The helm() function uses Tilt’s deployment engine, so skips the chart hooks. It’s offline-only. If you want to install a remote chart, you need to use the helm_remote extension to download the chart locally.

Remote charts

The helm_remote extension downloads remote charts and loads their YAML with helm().

Here’s an example that deploys the bitnami/mysql chart:

# Tiltfile

load('ext://helm_remote', 'helm_remote')
helm_remote('mysql',
            repo_name='bitnami',
            repo_url='https://charts.bitnami.com/bitnami')

To customize the chart with your own values.yaml settings, see the helm_remote README for additional options to configure the chart.

Sub-charts and requirements.txt

If you have chart dependencies, you need to run:

helm dep update

outside of Tilt to download the dependencies to your repo. Then create a .tiltignore with the contents:

**/charts
**/tmpcharts

Or, if you want be more cautious:

path/to/your/chart/charts
path/to/your/chart/tmpcharts

When Helm runs, it touches these chart directories. Adding these lines ensures that Tilt doesn’t reload the Tiltfile every time Helm touches them.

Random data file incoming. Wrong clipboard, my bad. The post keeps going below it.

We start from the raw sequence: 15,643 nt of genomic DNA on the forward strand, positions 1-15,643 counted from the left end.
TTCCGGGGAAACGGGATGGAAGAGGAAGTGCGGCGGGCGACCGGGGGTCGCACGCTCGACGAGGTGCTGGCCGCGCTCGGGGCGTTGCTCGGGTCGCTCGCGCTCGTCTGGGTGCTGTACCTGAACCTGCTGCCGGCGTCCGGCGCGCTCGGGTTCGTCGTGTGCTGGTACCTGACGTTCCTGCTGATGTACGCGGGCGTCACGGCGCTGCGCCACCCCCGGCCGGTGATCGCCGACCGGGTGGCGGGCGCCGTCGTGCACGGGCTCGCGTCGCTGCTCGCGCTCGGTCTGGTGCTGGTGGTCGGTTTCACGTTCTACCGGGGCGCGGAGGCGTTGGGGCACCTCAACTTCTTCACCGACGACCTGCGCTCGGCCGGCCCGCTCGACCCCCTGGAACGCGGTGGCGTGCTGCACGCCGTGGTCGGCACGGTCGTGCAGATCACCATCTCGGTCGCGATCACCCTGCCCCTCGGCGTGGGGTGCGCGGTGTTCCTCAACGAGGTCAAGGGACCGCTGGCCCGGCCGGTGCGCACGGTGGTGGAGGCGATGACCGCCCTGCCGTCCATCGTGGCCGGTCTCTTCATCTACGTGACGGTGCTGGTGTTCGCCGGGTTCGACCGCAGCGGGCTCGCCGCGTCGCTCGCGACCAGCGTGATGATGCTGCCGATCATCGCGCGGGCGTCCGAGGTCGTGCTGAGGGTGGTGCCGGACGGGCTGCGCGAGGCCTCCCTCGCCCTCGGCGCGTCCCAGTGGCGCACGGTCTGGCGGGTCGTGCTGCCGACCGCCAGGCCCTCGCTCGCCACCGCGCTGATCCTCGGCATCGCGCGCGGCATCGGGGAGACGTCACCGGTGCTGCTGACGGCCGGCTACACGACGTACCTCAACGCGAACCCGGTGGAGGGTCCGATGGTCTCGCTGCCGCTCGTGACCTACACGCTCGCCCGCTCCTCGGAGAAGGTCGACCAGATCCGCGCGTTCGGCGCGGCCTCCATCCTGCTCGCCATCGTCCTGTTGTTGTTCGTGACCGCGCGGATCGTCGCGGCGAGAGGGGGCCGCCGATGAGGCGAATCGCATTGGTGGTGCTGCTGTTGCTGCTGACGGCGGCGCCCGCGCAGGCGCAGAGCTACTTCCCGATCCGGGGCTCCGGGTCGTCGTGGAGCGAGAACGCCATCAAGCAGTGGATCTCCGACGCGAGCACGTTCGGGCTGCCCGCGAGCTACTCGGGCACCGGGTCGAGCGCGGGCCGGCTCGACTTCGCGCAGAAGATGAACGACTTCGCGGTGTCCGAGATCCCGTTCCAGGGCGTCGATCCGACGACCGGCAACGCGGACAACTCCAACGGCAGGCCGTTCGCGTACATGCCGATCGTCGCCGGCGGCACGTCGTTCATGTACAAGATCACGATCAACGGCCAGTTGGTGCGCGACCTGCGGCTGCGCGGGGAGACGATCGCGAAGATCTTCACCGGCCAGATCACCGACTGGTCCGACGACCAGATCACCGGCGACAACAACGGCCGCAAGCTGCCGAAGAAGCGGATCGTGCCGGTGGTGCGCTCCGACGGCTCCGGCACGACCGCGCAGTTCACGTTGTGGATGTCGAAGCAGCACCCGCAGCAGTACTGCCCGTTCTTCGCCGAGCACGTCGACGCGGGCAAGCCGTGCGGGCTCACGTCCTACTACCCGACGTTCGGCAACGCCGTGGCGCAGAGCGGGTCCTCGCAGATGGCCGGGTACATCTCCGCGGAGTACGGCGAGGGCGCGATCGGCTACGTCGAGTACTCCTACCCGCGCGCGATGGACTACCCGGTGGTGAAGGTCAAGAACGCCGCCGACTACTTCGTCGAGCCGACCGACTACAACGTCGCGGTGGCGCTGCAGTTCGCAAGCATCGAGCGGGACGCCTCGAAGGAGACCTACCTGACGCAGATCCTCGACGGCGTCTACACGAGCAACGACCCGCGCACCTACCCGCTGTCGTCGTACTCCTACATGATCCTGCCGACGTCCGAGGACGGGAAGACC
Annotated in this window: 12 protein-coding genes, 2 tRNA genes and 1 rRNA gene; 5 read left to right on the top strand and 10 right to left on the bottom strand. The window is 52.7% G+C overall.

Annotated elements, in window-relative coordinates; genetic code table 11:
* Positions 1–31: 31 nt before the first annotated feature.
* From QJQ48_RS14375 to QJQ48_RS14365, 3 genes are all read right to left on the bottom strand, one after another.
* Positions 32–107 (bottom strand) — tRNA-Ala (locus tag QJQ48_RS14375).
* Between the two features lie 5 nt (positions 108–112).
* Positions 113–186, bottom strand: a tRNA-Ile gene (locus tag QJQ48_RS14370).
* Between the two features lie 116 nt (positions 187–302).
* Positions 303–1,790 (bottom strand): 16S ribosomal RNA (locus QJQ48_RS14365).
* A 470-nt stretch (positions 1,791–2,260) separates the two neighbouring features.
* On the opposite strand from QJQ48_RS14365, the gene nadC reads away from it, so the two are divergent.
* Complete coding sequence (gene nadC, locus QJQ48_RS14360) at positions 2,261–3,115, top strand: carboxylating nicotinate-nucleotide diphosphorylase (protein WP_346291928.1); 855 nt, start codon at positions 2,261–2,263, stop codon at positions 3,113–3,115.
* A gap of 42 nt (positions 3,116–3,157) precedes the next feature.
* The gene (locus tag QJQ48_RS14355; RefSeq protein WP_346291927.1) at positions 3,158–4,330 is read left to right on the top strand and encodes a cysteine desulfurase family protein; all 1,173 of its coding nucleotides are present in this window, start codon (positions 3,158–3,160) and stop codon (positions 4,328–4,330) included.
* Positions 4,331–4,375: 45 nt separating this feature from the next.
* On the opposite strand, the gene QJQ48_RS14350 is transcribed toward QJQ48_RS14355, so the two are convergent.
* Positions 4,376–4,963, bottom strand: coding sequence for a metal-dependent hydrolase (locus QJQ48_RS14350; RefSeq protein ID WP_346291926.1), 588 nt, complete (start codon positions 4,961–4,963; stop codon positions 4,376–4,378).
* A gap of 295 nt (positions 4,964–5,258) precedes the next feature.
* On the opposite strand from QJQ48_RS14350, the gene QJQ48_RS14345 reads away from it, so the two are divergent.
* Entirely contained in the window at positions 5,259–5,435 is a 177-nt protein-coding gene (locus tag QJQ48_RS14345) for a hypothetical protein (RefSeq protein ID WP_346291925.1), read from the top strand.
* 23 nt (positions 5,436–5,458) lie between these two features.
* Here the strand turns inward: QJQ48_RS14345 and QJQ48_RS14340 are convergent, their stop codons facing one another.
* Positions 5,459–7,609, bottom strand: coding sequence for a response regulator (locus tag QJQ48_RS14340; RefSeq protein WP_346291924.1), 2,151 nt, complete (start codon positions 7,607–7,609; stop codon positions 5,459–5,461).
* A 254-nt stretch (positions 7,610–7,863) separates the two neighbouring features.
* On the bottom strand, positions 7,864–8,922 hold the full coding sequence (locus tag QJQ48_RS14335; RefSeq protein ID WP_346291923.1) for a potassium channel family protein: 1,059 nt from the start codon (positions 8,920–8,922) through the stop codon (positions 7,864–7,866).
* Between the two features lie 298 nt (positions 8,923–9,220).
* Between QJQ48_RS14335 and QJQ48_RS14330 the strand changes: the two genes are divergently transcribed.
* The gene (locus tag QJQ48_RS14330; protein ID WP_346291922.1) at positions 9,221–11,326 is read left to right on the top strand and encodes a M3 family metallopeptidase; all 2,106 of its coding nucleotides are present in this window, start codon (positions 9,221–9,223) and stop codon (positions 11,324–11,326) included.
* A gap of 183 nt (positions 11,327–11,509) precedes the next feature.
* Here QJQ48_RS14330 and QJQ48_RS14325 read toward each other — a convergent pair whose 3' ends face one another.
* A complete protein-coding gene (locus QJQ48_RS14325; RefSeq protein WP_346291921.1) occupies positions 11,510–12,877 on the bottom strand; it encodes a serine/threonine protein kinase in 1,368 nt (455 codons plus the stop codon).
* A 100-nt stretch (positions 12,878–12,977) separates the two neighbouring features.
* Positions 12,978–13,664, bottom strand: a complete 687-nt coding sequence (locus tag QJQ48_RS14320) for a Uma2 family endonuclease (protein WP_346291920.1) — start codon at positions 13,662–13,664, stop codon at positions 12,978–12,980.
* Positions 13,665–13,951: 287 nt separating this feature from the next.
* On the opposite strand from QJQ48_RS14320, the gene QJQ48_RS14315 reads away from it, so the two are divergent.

Advanced Helm

Helm can also do more advanced templating – like downloading remote charts and injecting run-time variables.

Fortunately, Tilt has a plugin API. You can tell it how to shell out to other build and deploy tools.

The plugin API has two important functions:

  • local() for running local shell commands

  • watch_file() for telling Tilt to reload its configuration when a file changes

Let’s take a look at some common recipes for using the plugin API with Helm.

Example Repo

If you prefer to play with a code sample, see

tilt-dev/tilt-helm-demo

Re-implementing the helm() built-in

To start, let’s try implementing the helm() built-in ourselves.

k8s_yaml(local('helm template path/to/chart/dir'))
watch_file('path/to/chart/dir')

The real helm() built-in handles some extra optimizations and edge cases, but that’s basically all it does!

Passing a single variable

Now that we know how to shell out to helm, we can pass arbitrary flags. Let’s try using --set to set a variable.

k8s_yaml(local('helm template --set key1=val1,key2=val2 path/to/chart/dir'))
watch_file('path/to/chart/dir')

Passing a values file

If you’re passing a lot of variables, it’s usually better to put those in a values.yaml file.

k8s_yaml(local('helm template -f ./values.yaml path/to/chart/dir'))
watch_file('path/to/chart/dir')
watch_file('values.yaml')

Other Helm tools

There are other helm tools like helmfile for working with Helm charts.

We can use the same plugin commands to implement those as well. In this example, we factor out helmfile into a helper function.

# Helper function to read K8s config YAML from helmfile.
def helmfile(file):
  watch_file(file)
  return local("helmfile -f %s template" % file)

# Tell Tilt to apply to k8s config generated by helmfile.
k8s_yaml(helmfile("k8s/staging/helmfile.yaml"))

You can try out this example yourself in this example repo.